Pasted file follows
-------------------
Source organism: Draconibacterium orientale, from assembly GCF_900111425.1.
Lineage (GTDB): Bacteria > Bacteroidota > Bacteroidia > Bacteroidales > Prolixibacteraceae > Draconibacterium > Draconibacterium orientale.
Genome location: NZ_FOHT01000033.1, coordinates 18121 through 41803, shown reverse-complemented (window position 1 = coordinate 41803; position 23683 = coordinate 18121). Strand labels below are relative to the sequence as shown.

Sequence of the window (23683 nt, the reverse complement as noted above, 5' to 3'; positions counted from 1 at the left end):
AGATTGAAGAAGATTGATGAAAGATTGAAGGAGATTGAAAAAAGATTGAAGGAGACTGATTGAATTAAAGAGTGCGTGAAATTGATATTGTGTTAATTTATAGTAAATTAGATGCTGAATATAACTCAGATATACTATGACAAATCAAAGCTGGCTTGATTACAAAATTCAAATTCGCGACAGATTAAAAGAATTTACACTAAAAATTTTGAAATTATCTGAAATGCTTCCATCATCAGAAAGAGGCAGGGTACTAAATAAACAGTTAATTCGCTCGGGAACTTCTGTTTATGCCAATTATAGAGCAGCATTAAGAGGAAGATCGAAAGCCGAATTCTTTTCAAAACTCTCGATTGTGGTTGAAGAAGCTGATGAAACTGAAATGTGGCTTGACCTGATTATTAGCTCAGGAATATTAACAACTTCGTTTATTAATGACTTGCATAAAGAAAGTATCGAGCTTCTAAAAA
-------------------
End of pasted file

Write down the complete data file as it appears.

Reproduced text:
Source organism: Draconibacterium orientale, from assembly GCF_900111425.1.
Lineage (GTDB): Bacteria > Bacteroidota > Bacteroidia > Bacteroidales > Prolixibacteraceae > Draconibacterium > Draconibacterium orientale.
Genome location: NZ_FOHT01000033.1, coordinates 18121 through 41803, shown reverse-complemented (window position 1 = coordinate 41803; position 23683 = coordinate 18121). Strand labels below are relative to the sequence as shown.

Sequence of the window (23683 nt, the reverse complement as noted above, 5' to 3'; positions counted from 1 at the left end):
AGATTGAAGAAGATTGATGAAAGATTGAAGGAGATTGAAAAAAGATTGAAGGAGACTGATTGAATTAAAGAGTGCGTGAAATTGATATTGTGTTAATTTATAGTAAATTAGATGCTGAATATAACTCAGATATACTATGACAAATCAAAGCTGGCTTGATTACAAAATTCAAATTCGCGACAGATTAAAAGAATTTACACTAAAAATTTTGAAATTATCTGAAATGCTTCCATCATCAGAAAGAGGCAGGGTACTAAATAAACAGTTAATTCGCTCGGGAACTTCTGTTTATGCCAATTATAGAGCAGCATTAAGAGGAAGATCGAAAGCCGAATTCTTTTCAAAACTCTCGATTGTGGTTGAAGAAGCTGATGAAACTGAAATGTGGCTTGACCTGATTATTAGCTCAGGAATATTAACAACTTCGTTTATTAATGACTTGCATAAAGAAAGTATCGAGCTTCTAAAAA